SPORT AND SOCIETY FOR ARETE

by Richard C. Crepeau

APRIL 25, 2006       archive

Each time I hear the name Keith Hernandez I am taken back to March of 1989 when, at the New York Mets' spring training facility, Darryl Strawberry threw a punch at the first-baseman. It was one of those forgettable moments except for the line that someone got off about the incident: "It was the first time that Strawberry ever hit the cut-off man."

On Saturday night someone in the Mets' radio booth in San Diego needed to hit the cut-off button, as Hernandez proceeded to land a hay-maker with his foot squarely to his mouth. It was in the second inning of the Padres-Mets game that Hernandez made a discovery that offended his male sensibilities and rendered him senseless. Hernandez saw a woman in the Padres dugout and is reported to have said: "Who is the girl in the dugout, with the long hair? What's going on here? You have got to be kidding me. Only player personnel in the dugout." He went on, "I won't say that women belong in the kitchen, but they don't belong in the dugout."

The woman in the dugout turned out to Kelly Calabrese, a full-time massage therapist for the San Diego Padres. She has been working for the team for four years on a part-time basis and this is her first year full-time. She is the only female holding a training staff position with a major league baseball team. There are, in fact, very few female athletic trainers at the professional sports level, while at the college level it is quite common. According to the National Athletic Trainers' Association, nearly half of its membership is female.

Reacting to the comments, San Diego Manager Bruce Bochy said: "I didn't think gender was even an issue anymore." Well, apparently it is, and no doubt will continue to be for some time to come.

The old stereotypes and old habits die hard. Since the emergence of sport in America as a significant institution, it has been constructed by males as a "masculine" activity, even though women participated from the earliest days of collegiate and professional sport. As the cultural norms developed, sport was increasingly defined as "masculine" by those males who dominated sports organizations and sports writing. In the late 19th century, the male dominated medical community lent its voice to the notion that women and sport could not mix.

The first half of the 20th century produced a struggle by women to maintain women's competitive sport, but by mid-decade those men and women who found competitive sport unladylike had come to dominate popular thought, and even dominated the women's physical education community.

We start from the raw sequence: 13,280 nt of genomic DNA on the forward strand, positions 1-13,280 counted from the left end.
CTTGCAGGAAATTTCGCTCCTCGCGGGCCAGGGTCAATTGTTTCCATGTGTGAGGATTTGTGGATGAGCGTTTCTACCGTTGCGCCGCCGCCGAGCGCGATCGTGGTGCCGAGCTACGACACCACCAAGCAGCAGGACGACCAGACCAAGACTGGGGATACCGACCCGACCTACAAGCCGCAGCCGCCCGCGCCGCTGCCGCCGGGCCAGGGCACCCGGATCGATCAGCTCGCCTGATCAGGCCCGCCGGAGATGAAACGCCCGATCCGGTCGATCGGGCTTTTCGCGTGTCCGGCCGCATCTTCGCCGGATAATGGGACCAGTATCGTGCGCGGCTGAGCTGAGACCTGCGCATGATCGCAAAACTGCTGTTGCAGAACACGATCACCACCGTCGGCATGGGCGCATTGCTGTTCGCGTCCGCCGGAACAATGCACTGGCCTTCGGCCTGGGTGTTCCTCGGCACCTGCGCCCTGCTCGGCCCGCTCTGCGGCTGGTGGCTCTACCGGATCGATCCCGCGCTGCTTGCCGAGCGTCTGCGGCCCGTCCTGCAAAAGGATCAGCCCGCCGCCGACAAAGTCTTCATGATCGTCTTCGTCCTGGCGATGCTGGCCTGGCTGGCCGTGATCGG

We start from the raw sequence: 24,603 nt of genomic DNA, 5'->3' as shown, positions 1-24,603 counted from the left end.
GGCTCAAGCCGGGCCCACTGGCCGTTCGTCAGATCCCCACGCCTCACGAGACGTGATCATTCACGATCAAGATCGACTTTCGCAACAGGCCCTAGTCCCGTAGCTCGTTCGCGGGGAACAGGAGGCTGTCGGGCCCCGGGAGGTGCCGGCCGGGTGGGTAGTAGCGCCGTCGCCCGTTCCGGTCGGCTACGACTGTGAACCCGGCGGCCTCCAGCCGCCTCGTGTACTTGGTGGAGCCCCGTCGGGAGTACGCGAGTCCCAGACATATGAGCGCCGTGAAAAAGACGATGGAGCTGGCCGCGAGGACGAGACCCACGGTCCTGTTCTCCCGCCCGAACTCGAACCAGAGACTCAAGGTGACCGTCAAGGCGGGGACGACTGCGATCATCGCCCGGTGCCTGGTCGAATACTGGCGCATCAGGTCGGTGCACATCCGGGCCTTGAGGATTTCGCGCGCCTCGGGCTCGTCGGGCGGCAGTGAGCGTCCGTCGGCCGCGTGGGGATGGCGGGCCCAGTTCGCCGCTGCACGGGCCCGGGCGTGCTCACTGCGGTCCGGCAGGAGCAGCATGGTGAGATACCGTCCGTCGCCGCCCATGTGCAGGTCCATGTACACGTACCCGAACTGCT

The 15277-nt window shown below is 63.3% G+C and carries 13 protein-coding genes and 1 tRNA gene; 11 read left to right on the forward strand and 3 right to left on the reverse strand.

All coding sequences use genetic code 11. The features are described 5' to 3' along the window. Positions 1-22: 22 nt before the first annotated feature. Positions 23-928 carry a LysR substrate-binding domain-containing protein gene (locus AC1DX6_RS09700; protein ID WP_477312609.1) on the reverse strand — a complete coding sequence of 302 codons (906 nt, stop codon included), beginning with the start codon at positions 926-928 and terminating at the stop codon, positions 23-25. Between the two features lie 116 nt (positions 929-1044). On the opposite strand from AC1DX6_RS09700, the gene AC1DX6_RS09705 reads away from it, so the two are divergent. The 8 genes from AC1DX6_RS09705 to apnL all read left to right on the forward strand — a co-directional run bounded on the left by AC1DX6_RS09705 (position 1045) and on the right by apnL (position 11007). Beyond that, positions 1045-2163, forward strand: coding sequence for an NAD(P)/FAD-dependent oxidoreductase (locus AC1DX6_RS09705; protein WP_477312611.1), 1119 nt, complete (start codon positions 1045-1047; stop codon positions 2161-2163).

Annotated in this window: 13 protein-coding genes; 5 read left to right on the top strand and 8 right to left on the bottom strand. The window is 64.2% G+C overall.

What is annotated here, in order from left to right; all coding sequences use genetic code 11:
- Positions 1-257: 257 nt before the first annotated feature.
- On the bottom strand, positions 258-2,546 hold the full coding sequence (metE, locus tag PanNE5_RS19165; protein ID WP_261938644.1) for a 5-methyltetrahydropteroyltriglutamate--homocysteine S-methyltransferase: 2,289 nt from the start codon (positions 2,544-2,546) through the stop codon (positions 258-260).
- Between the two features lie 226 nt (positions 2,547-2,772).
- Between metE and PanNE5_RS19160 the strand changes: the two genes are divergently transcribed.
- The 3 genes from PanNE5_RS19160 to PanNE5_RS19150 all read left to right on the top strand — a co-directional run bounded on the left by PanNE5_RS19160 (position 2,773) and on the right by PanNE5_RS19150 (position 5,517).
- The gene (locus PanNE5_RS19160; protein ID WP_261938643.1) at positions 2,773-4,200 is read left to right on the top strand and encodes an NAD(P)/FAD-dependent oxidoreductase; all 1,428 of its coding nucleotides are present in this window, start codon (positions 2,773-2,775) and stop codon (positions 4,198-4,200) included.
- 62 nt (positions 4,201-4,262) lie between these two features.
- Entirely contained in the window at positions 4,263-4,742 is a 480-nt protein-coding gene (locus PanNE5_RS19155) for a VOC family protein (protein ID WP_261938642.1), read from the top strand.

Sport as a "masculine" activity also led to the disparaging of those women who participated in sport. Terms such as "tomboys" ultimately gave way to "lesbians" and "dykes" and became part of the vocabulary of men seeking to hold the sporting fields for themselves. This was compounded by a growing use of terminology designed to denigrate poor performance by male athletes. These terms ran the gamut of taste from "you throw like a girl" to "you pussy," the latter still being in widespread use on the playing fields and in the sports bars of America.

Clearly much of the society continues to see sport as an essentially masculine activity. The remarks of Keith Hernandez are but one more reminder of this reality. Decades after Title IX and decades after the struggles over girls playing Little League baseball, the dugout is still seen by some as a male province, sacred male ground signifying the masculine character of sport. What this demonstrates is a fundamental need to remove gender from any definition of sport, a task that is formidable but not impossible.

For a look at this issue from another angle, HBO is now broadcasting a documentary on the life of Billie Jean King. The great tennis star of the sixties and seventies brought women's tennis to a new level of popularity and insisted that men's and women's tennis should be treated equally. She was instrumental in creating the Virginia Slims Tour and the Women's Tennis Association, and her 1973 Astrodome match with Bobby Riggs has become the stuff of legend.

King's life was complicated by the interaction between gender definitions and her sexuality that were played out against one another in the public spotlight. No matter your views on these issues, King's life demonstrates just how important the issue of "gender" is in sport, and how it still complicates any discussion of sport.

And as if to underline the entire business, the Neanderthals at the All England Lawn Tennis Club announced today they will remain the last holdout on equal prize money for men and women. The Australian and U.S. Open tournaments have given equal prize money for years, and the French Open will do so for the first time this year.

However the "toffs" at Wimbledon will not. It is clearly not a matter of available money. Indeed when you look at the meager differences in prize money, some four percent, it is clear that the old boys at the All England Club have gone out of their way to insult women. The remarkable thing is that for several decades now it has been clear that, from the standpoint of spectator appeal, the women's game has surpassed that of the men.

Perhaps Keith Hernandez should apply for membership at All England Lawn Tennis Club where it seems he would find a number of kindred spirits.

On Sport and Society this is Dick Crepeau reminding you that you don't have to be a good sport to be a bad loser.

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